27 years of peer conferences

27 years of peer conferencesGood things come in threes. Though I usually overlook anniversaries, I noticed one this morning. The first peer conference I convened and designed was held June 3 – 5, 1992 at Marlboro College, Vermont. So, as of today, the community of practice that eventually became edACCESS has enjoyed 27 years of peer conferences. [That’s 3 x 3 x 3. I told you good things come in threes.]

Twenty-three people came to the inaugural conference. At the time, I had no idea that what I instinctively put together for a gathering of people who barely knew each other would lead to:

  • a global design and facilitation consulting practice;
  • over 500 posts on this blog, which has now become, to the best of my knowledge, the most-visited website on meeting design and facilitation;
  • three books (almost!) on participant-driven, participation-rich meeting design; and
  • plentiful ongoing opportunities to fulfill my mission to facilitate connection between people.
However, none of this happened overnight. For many years, designing and facilitating meetings was a vocation rather than a profession, usually unpaid. Furthermore, it was an infrequent adjunct to my “real” jobs at the time: information technology consulting, and teaching computer science.
27 years of peer conferences. From little acorns, mighty oaks. I would never have predicted the path I’ve traveled — and continue to look forward to the journey yet to come. Above all, thank you everyone who has made it possible. I can’t adequately express the gratitude you are due.

Scenes from a peer conference—part 2

Since 2012, I’ve had the privilege of designing and facilitating the annual Vermont Vision for a Multicultural Future Peer Conference. It’s an honor to work on a classic Conferences That Work-style peer conference that’s turned out to be one of the most powerful tools for building inclusive, equitable, and sustainable communities in my home state.

Experience a taste in this two-minute conference video, made by the staff at the Vermont Partnership for Fairness & Diversity. Watch carefully for my cameo appearances!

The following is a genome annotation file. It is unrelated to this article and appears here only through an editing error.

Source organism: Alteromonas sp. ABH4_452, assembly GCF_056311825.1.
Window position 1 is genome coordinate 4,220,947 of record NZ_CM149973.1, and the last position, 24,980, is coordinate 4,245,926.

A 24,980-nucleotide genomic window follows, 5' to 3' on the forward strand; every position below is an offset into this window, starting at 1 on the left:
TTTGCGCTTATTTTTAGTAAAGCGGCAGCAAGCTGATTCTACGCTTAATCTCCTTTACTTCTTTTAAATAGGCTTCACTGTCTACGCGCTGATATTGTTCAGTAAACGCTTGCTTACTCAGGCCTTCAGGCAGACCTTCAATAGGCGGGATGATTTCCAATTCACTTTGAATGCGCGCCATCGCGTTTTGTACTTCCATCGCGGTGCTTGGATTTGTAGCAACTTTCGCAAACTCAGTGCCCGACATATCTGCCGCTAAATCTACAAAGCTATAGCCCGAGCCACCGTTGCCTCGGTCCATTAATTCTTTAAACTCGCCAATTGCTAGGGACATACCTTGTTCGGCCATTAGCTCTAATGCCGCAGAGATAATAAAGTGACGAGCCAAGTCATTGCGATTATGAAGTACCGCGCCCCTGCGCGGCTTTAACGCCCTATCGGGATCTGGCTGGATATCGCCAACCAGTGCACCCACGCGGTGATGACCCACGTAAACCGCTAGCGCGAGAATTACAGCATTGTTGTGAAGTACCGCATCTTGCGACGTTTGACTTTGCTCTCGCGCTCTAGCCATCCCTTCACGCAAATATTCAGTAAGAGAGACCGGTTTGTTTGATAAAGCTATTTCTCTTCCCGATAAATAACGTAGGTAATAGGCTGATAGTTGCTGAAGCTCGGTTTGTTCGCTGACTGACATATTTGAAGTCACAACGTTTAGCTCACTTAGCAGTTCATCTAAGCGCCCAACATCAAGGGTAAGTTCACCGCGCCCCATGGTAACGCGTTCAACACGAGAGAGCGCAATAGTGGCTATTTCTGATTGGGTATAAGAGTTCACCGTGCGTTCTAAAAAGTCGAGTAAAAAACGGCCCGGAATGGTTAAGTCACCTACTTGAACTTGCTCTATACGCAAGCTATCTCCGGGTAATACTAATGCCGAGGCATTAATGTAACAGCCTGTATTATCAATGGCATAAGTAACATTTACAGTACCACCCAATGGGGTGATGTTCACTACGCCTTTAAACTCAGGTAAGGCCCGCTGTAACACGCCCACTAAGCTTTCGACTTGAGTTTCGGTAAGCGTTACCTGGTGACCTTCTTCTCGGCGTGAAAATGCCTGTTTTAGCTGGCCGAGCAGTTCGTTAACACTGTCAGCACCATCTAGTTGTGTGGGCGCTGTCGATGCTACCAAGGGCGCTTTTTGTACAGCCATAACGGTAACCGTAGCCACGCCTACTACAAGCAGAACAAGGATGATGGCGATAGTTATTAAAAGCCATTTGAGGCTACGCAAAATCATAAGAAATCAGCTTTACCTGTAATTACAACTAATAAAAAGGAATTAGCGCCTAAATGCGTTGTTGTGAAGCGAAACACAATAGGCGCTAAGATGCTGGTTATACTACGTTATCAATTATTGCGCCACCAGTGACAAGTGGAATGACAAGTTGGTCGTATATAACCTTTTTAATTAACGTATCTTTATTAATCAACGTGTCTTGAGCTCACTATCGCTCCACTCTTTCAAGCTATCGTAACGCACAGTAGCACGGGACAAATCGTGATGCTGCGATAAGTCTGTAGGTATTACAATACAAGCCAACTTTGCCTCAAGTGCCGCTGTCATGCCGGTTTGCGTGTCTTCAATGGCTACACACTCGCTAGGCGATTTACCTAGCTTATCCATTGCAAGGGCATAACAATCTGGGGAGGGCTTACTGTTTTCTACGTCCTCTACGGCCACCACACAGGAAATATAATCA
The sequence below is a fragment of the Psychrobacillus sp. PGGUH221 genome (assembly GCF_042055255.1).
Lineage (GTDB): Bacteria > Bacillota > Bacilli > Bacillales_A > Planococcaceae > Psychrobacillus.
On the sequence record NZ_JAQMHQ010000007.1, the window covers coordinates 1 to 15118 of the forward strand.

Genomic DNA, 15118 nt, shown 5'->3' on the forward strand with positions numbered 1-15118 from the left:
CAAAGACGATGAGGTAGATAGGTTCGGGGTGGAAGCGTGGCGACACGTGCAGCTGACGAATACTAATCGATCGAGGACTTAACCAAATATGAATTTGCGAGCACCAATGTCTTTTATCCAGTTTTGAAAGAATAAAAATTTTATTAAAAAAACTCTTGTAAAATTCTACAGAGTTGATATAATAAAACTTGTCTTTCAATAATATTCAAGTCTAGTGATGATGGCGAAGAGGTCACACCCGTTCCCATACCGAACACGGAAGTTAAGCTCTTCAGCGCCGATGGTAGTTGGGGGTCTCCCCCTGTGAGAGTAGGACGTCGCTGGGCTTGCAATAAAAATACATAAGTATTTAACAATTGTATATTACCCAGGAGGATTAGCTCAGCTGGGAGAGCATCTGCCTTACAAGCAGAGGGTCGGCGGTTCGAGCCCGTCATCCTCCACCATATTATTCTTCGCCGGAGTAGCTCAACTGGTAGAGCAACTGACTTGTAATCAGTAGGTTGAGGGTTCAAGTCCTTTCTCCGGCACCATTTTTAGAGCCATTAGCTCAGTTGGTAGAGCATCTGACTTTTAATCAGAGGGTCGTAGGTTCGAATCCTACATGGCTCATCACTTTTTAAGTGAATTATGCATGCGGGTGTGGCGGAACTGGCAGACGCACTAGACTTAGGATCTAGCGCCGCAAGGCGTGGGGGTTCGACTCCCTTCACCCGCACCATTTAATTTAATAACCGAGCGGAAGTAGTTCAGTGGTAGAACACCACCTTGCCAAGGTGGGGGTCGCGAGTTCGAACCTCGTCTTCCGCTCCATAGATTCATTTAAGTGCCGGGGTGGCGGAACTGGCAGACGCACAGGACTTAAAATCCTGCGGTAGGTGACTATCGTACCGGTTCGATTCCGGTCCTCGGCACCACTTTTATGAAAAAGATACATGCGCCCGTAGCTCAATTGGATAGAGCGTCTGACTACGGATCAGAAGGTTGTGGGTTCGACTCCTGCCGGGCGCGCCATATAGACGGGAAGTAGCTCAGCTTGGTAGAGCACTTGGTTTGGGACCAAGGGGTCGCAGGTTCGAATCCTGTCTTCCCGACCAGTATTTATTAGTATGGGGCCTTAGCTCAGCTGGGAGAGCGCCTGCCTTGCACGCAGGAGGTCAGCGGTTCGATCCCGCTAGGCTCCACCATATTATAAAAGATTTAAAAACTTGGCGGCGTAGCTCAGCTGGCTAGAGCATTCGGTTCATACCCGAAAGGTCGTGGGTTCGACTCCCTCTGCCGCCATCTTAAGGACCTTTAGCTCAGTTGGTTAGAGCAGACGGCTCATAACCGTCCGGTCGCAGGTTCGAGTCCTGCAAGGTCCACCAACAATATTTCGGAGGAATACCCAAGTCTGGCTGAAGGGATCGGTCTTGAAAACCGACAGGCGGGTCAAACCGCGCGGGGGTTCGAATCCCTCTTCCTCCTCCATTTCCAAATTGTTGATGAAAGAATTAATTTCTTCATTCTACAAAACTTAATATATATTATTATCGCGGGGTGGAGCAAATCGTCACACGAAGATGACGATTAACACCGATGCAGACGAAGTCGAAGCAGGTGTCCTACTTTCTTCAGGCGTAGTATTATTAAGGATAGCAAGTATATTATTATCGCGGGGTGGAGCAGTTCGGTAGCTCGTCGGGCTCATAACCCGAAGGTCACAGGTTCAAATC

https://www.youtube.com/watch?v=wa4Ao5xhzJg

Watch scenes from a peer conference—part 1 here.

Being Schooled: Inside a Conference That Works

edACCESS 2014 Roundtable“Mad blogger” Sue Pelletier of MeetingsNet has written an excellent article on her experiences at the four-day Conferences That Work format edACCESS 2014 annual meeting I convened in June.

Solution Room edACCESS 2014Sue, a veteran journalist, was there for the opening roundtable, peer session sign-up, The Solution Room, and even one of the 32 resulting peer sessions. Illustrated with great photos by Brent Seabrook Photography, Being Schooled: Inside a Conference That Works is one of the best descriptions I’ve read of the opening of a peer conference.

Recommended!

Photo attribution: Brent Seabrook Photography

 

Drive-by experts at your conference

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“It’s been clear from the beginning of the Web that it gives us access to experts on topics we never even thought of. As the Web has become more social, and as conversations have become scaled up, these crazy-smart experts are no longer nestling at home. They’re showing up like genies summoned by the incantation of particular words. We see this at Twitter, Reddit, and other sites with large populations and open-circle conversations. This is a great thing, especially if the conversational space is engineered to give prominence to the contributions of drive-by experts. We want to take advantage of the fact that if enough people are in a conversation, one of them will be an expert.”
—David Weinberger, Globalization of local experience

This is exactly why the Conferences That Work format works so well. Peer conferences allow participants to discover the experts in (what was formerly known as) the “audience” they want to meet, connect with, and learn from. Instead of restricting teachers to the few folks at the front of the room, peer conferences allow us to tap the experience and expertise of anyone that’s present.

In other words, Conferences That Work extend the effectiveness of the online conversations that David describes above to face-to-face meetings.

Photo attribution: Flickr user jannem

Market your conference with an annotated schedule

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Right after my last post on marketing a new peer conference, organizational and leadership development consultant Judy Warriner Walke suggested an additional way to help communicate what happens at a conference—an annotated schedule.

I like this idea! Walking potential attendees through the flow of the event helps to clarify and demystify conference process, especially if people haven’t attended an event format like Conferences That Work before. Here’s an example, written for the October 2013 1st Annual Vermont Leadership Network Conference.